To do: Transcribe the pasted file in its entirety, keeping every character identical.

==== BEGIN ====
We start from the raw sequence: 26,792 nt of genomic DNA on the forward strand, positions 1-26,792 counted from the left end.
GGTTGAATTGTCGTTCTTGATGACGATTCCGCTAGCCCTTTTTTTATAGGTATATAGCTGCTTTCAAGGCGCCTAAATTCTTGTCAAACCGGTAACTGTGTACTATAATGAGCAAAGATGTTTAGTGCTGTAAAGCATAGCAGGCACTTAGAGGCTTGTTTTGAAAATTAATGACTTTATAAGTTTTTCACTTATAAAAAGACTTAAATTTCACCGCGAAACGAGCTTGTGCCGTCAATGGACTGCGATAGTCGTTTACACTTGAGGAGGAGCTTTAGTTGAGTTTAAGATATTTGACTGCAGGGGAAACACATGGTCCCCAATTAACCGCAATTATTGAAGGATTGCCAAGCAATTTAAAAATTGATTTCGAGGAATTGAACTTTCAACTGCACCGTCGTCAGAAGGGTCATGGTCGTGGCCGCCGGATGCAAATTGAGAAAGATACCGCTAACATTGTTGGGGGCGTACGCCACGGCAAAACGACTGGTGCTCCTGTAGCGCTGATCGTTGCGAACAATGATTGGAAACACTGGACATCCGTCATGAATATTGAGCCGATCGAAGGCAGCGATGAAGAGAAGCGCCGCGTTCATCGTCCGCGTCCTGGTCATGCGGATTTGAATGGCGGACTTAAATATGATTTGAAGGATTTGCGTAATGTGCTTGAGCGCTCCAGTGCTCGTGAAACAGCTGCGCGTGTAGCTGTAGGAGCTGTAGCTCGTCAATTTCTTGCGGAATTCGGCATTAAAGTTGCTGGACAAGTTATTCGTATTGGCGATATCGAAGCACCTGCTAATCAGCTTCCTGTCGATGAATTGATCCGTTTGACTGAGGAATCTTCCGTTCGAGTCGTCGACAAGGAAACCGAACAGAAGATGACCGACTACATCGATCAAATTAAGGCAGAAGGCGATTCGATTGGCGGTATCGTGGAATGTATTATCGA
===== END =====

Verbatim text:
We start from the raw sequence: 26,792 nt of genomic DNA on the forward strand, positions 1-26,792 counted from the left end.
GGTTGAATTGTCGTTCTTGATGACGATTCCGCTAGCCCTTTTTTTATAGGTATATAGCTGCTTTCAAGGCGCCTAAATTCTTGTCAAACCGGTAACTGTGTACTATAATGAGCAAAGATGTTTAGTGCTGTAAAGCATAGCAGGCACTTAGAGGCTTGTTTTGAAAATTAATGACTTTATAAGTTTTTCACTTATAAAAAGACTTAAATTTCACCGCGAAACGAGCTTGTGCCGTCAATGGACTGCGATAGTCGTTTACACTTGAGGAGGAGCTTTAGTTGAGTTTAAGATATTTGACTGCAGGGGAAACACATGGTCCCCAATTAACCGCAATTATTGAAGGATTGCCAAGCAATTTAAAAATTGATTTCGAGGAATTGAACTTTCAACTGCACCGTCGTCAGAAGGGTCATGGTCGTGGCCGCCGGATGCAAATTGAGAAAGATACCGCTAACATTGTTGGGGGCGTACGCCACGGCAAAACGACTGGTGCTCCTGTAGCGCTGATCGTTGCGAACAATGATTGGAAACACTGGACATCCGTCATGAATATTGAGCCGATCGAAGGCAGCGATGAAGAGAAGCGCCGCGTTCATCGTCCGCGTCCTGGTCATGCGGATTTGAATGGCGGACTTAAATATGATTTGAAGGATTTGCGTAATGTGCTTGAGCGCTCCAGTGCTCGTGAAACAGCTGCGCGTGTAGCTGTAGGAGCTGTAGCTCGTCAATTTCTTGCGGAATTCGGCATTAAAGTTGCTGGACAAGTTATTCGTATTGGCGATATCGAAGCACCTGCTAATCAGCTTCCTGTCGATGAATTGATCCGTTTGACTGAGGAATCTTCCGTTCGAGTCGTCGACAAGGAAACCGAACAGAAGATGACCGACTACATCGATCAAATTAAGGCAGAAGGCGATTCGATTGGCGGTATCGTGGAATGTATTATCGA